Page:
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Fulani apologizes for anti-Semitic remarks; contemplates run for NYC office

By Robert "Rob" Redding Jr.


Aug. 9, 2007, 2:30 p.m. - Independent activist Lenora Fulani yesterday repudiated her own past remarks about Jews, while announcing her intentions of running for citywide office in New York.

"In light of that, I am repudiating my remarks of 18 years ago," Fulani said. "They do not express my feelings and deep concerns about the situation in the Middle East. I disassociate myself from them."

Fulani once wrote, "Jews had to sell their souls to acquire Israel," and are "mass murderers of people of color."

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She was ousted from the Independence Party of New York's State Executive Committee in 2005 for her remarks.   

"The situation in the Middle East at that time was extremely tense and polarized," she attempted to explain. "Thousands of lives had already been lost on both sides. Few imagined that it could have gotten worse. But it has. At the time, the Israelis were, to my eyes, intransigent with respect to recognition of the Palestinians and support for a two-state solution. I viewed the Israelis as the aggressors and the Palestinians as a colonized people subject to outside authority and occupation.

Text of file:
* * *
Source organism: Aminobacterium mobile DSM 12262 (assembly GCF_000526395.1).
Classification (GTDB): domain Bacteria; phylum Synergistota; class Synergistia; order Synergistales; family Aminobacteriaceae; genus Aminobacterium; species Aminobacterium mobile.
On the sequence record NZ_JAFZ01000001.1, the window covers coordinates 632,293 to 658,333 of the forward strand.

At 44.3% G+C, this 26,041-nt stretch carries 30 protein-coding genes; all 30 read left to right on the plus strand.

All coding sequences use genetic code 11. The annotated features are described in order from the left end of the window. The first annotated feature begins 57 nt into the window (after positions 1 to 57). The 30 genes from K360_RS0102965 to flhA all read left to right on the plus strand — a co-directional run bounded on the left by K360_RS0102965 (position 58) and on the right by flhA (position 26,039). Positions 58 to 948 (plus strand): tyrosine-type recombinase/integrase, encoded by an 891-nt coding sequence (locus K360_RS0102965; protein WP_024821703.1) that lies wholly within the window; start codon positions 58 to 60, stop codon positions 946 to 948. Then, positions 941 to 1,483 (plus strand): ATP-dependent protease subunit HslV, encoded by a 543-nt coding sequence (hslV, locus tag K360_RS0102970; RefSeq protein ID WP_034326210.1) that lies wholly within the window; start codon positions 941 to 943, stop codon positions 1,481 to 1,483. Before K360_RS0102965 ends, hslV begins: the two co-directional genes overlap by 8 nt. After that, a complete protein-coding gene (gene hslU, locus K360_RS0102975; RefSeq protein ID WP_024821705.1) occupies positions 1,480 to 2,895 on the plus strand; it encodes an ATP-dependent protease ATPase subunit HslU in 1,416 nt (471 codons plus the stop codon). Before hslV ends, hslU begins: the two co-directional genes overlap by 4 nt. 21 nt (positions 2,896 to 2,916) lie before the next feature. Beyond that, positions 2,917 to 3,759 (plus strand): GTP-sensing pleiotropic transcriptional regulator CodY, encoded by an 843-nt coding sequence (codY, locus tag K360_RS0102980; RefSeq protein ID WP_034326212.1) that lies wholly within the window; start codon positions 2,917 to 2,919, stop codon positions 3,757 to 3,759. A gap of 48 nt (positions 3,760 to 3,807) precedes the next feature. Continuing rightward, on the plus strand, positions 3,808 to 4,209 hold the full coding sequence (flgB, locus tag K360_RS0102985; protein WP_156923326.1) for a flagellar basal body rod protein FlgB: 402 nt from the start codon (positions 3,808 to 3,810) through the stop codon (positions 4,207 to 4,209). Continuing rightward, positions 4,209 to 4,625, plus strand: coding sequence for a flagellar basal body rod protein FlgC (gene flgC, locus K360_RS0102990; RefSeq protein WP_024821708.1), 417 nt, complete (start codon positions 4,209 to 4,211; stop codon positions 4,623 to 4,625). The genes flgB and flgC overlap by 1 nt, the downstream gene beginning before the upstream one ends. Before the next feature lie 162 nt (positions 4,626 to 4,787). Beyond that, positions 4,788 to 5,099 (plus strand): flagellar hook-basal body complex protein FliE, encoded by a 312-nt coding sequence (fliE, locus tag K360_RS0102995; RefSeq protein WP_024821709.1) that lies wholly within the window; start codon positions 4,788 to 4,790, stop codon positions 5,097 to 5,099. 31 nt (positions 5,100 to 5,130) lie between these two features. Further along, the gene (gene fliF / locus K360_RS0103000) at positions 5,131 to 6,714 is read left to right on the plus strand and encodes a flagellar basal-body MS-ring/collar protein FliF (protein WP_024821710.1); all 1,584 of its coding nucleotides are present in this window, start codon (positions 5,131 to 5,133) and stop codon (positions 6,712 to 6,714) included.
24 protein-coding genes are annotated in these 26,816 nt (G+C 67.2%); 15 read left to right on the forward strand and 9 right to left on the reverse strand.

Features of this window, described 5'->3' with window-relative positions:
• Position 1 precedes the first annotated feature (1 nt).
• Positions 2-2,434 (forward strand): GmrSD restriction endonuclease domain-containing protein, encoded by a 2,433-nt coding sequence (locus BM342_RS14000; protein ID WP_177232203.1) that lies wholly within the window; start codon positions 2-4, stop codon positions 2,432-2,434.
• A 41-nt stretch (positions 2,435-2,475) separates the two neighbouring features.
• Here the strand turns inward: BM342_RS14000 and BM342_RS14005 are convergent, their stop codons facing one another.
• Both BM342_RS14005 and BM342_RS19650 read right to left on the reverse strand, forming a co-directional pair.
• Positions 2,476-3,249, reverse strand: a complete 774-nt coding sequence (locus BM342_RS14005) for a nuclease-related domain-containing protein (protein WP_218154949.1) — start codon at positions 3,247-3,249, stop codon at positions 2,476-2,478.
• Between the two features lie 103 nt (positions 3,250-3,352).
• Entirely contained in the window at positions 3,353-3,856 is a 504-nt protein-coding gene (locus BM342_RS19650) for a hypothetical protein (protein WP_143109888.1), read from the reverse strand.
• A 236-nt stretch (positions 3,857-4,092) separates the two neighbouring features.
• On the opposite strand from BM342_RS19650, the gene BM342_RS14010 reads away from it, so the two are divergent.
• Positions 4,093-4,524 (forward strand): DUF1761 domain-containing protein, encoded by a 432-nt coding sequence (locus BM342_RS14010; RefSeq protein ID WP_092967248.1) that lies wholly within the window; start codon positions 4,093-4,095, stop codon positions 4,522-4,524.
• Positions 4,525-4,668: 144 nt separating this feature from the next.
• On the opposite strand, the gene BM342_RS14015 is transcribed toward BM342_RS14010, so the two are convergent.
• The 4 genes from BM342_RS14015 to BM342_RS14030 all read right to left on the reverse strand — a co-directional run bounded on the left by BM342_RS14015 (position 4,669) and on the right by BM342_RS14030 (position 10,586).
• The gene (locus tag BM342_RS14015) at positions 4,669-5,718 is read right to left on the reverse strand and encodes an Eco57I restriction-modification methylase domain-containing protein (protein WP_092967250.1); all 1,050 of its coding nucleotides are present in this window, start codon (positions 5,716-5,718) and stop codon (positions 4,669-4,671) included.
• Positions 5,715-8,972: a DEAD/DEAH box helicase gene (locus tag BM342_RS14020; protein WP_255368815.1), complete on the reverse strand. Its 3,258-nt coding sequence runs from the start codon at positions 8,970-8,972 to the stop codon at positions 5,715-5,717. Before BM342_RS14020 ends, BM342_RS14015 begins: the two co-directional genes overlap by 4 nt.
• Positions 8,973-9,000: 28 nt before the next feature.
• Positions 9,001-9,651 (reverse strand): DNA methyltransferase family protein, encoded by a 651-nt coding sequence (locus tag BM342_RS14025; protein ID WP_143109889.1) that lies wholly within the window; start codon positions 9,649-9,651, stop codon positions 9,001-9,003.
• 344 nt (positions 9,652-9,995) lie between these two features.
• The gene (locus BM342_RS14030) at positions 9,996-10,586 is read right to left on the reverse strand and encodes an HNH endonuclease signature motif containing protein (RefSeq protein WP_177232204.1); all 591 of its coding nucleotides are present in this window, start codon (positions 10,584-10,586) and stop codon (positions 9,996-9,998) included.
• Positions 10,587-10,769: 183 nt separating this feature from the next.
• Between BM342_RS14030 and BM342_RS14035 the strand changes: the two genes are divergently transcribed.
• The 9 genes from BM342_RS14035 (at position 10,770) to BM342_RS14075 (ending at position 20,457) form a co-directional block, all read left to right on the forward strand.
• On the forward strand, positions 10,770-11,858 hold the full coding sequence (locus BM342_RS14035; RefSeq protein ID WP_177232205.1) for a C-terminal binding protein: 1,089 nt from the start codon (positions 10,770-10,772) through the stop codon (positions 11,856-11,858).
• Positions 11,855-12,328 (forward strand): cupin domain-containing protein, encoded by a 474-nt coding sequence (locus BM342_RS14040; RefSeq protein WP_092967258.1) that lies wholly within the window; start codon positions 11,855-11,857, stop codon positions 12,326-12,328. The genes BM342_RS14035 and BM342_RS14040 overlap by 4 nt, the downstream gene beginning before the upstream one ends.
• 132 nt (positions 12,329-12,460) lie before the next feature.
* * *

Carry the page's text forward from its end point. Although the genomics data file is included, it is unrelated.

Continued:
"My comments reflected my feelings about the situation during that time," she said. "I felt it important to stand up for the people I thought were singularly oppressed. The language I used was harsh and today I would call it excessive. But, even at the time, I never intended to be hurtful to anyone, and never intended to express anything demeaning or derogatory to Jewish people here or in Israel."  

Fulani, who has run for president in the past, said she is considering another run for public office in New York because she does not want to see the city's nonpartisan atmosphere undermined - once Mayor Mike Bloomberg, an independent, leaves office.

"In 2001, the people of this city inaugurated a new era of nonpartisan government," she said. "I am one of many New Yorkers who feel that the city is heading in a positive direction.

"And, at the same time, I am one of many New Yorkers concerned about the issue of where we go from here," she said. "In 2009, the city will have to make a decision about whether we return to the days of clubhouse control, of parties and partisans calling the shots, or whether we move ahead and build off of the independent foundation of the last six years. We've come here today out of a concern with that issue."

Fulani, who has not confirmed that she is eyeing the mayor's seat, said she has filed papers with the New York City Campaign Finance Board authorizing an exploratory committee. (Read her full statement)

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